Leaders can’t lead from the rear–by Jay Lorenzen

George C. Marshall had seen it too often.

In WWI, generals and their aides—far from the sound of guns and the dirty faces of their front-line troops—laid out maps and devised plans disconnected from reality. They ruled over the distant battlefield from comfortable chateaus, moving men and machines as if they were pieces on a chessboard. Peter Drucker, the famous management theorist, recalled asking one of his teachers, a WWI veteran, why so many men died in the Great War. Without hesitation, his instructor said: “Because not enough generals were killed; they stay way behind the lines and let others do the fighting and dying.”

Leaders can’t lead from the rear.

Years ago, I ran across the following lines from Stephen Vincent Benet’s poem, John Brown’s Body. I’ve never forgotten the picture it paints of flat maps and wooden blocks and bad leaders.

It’s a constant reminder that I cannot lead from a distance. If you take a flat map and move wooden blocks upon it strategically, The thing looks well; the blocks behave as they should. The science of war is moving live men like blocks.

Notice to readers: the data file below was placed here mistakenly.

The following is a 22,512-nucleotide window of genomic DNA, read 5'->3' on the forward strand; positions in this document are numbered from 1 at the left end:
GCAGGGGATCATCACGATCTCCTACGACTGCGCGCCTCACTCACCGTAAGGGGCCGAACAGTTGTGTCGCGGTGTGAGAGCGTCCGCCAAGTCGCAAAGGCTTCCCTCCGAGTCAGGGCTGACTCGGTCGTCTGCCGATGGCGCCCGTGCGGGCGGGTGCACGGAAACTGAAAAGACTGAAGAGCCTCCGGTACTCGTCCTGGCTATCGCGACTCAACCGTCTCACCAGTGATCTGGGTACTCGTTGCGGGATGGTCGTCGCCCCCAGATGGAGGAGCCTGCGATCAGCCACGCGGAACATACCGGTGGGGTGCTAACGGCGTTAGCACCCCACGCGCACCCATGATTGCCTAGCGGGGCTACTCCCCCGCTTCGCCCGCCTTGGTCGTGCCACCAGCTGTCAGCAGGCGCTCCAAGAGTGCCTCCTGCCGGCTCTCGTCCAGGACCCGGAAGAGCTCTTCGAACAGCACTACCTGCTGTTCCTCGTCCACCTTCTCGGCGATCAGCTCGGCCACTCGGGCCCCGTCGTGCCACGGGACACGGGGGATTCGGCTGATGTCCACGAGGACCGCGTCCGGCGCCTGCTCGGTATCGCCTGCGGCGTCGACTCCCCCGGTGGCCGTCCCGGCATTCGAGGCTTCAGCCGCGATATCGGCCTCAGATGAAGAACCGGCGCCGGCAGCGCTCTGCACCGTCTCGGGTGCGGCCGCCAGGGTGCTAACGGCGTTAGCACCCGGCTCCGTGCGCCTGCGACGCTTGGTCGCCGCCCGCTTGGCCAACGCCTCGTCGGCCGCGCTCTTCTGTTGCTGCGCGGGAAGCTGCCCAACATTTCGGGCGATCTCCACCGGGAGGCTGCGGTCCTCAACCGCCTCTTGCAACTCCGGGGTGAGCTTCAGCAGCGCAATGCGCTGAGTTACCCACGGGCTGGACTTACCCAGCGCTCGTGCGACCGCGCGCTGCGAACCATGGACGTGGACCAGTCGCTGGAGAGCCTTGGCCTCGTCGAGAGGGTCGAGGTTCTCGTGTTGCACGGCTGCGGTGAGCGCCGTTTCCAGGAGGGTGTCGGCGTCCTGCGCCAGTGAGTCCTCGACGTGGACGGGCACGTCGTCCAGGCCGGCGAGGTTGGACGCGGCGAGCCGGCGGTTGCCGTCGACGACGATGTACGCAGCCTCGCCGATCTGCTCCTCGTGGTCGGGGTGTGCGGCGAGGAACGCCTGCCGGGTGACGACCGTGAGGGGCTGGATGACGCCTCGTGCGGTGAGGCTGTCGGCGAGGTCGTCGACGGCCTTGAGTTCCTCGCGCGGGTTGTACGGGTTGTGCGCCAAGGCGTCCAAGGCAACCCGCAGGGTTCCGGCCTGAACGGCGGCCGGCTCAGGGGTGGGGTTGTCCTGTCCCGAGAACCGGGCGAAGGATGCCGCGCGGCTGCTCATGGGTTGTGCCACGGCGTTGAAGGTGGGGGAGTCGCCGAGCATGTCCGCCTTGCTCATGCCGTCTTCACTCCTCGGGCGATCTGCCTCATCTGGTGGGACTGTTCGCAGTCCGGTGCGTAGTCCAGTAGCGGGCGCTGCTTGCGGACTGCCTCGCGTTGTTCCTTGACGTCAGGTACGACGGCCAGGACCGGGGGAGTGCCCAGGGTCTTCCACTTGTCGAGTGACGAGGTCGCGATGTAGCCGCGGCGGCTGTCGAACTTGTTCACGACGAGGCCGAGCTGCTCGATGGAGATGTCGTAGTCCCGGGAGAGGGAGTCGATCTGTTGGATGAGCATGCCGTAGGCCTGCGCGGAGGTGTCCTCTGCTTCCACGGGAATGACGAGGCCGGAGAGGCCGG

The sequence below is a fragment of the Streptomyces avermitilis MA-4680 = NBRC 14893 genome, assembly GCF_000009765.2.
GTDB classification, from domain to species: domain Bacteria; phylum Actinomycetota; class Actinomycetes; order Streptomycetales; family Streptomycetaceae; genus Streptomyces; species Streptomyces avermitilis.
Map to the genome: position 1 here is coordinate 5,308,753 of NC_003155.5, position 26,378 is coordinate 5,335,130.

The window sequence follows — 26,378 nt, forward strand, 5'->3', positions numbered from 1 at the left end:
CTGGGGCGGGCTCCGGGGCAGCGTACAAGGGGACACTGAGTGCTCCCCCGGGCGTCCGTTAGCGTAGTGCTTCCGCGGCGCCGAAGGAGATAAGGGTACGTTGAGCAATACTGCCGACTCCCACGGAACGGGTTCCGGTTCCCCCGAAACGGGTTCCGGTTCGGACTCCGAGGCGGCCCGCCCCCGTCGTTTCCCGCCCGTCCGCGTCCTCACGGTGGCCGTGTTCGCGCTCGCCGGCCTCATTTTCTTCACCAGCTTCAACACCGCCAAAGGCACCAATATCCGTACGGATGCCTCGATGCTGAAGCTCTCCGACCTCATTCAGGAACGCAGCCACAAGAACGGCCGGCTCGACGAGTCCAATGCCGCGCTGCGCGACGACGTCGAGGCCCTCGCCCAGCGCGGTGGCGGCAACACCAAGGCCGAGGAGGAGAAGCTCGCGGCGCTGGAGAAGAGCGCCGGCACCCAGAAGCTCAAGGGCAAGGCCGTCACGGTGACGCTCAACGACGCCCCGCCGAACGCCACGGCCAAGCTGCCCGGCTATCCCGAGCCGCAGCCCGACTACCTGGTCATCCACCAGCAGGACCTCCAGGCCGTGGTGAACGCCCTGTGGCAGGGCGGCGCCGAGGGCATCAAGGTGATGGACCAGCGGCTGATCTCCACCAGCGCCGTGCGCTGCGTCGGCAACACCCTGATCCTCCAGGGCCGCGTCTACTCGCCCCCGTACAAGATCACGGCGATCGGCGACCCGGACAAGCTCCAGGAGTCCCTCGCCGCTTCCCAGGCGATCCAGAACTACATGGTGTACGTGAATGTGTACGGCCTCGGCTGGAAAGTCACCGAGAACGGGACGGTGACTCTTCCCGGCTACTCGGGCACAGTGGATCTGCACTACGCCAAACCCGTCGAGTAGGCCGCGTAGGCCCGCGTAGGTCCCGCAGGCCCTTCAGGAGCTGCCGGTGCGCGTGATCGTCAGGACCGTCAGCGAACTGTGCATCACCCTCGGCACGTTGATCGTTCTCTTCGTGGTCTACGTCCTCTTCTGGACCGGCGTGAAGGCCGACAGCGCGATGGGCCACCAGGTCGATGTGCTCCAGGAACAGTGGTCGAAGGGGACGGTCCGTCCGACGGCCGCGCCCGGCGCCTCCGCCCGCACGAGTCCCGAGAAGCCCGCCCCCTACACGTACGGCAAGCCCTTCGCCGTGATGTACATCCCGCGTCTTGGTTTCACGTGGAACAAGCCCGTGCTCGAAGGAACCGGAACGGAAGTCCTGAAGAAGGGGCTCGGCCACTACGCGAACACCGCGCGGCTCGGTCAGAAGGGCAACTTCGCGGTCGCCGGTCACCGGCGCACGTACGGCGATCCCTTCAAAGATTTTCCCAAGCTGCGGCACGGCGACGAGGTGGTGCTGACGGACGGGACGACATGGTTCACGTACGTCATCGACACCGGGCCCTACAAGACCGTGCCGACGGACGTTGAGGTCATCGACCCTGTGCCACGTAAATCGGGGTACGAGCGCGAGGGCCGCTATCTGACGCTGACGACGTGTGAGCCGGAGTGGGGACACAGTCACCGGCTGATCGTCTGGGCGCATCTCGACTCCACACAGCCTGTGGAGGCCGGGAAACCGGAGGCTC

And getting those blocks into place at a fixed moment. But it takes time to mold your men into blocks. And flat maps turn into country where creeks and gullies hamper your wooden squares. They stick in the brush.

They are tired and rest; they straggle after ripe blackberries, and you cannot lift them up in your hand and move them. It is all so clear in the maps, so clear in the mind, but the orders are slow, the men in the blocks are slow to move, when they start, they take too long on the way.

The general loses his stars, and the block-men die in unstrategic defiance of martial law, because they’re still used to just being men, not block parts.

The hallmark management books of the 1980s were ones like “In Search of Excellence, ” and “Passion for Excellence,” which highlighted “Management by Wandering Around [MBWA].” Leaders need to be out in the trenches, on the shop floor, at the job site, in customer service center, etc. to connect with staff and customers who are making things actual happen. They can’t plan and guide strategies without a “live pulse” of what taking place where the activities of the business or organization are actual occurring.

Where do you need to be in a role of MBWA? In a field office. Out on a customer call? In the break room? Or maybe even closer to home. In your child’s classroom, bedroom or on their i-Pad? You can’t lead effectively if your are absent.

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